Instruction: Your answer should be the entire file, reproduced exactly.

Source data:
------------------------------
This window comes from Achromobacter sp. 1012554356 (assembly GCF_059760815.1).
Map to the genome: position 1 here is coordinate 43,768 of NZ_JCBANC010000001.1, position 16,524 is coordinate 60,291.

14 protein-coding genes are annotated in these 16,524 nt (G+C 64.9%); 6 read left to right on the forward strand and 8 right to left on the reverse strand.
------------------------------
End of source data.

This window comes from Achromobacter sp. 1012554356 (assembly GCF_059760815.1).
Map to the genome: position 1 here is coordinate 43,768 of NZ_JCBANC010000001.1, position 16,524 is coordinate 60,291.

14 protein-coding genes are annotated in these 16,524 nt (G+C 64.9%); 6 read left to right on the forward strand and 8 right to left on the reverse strand.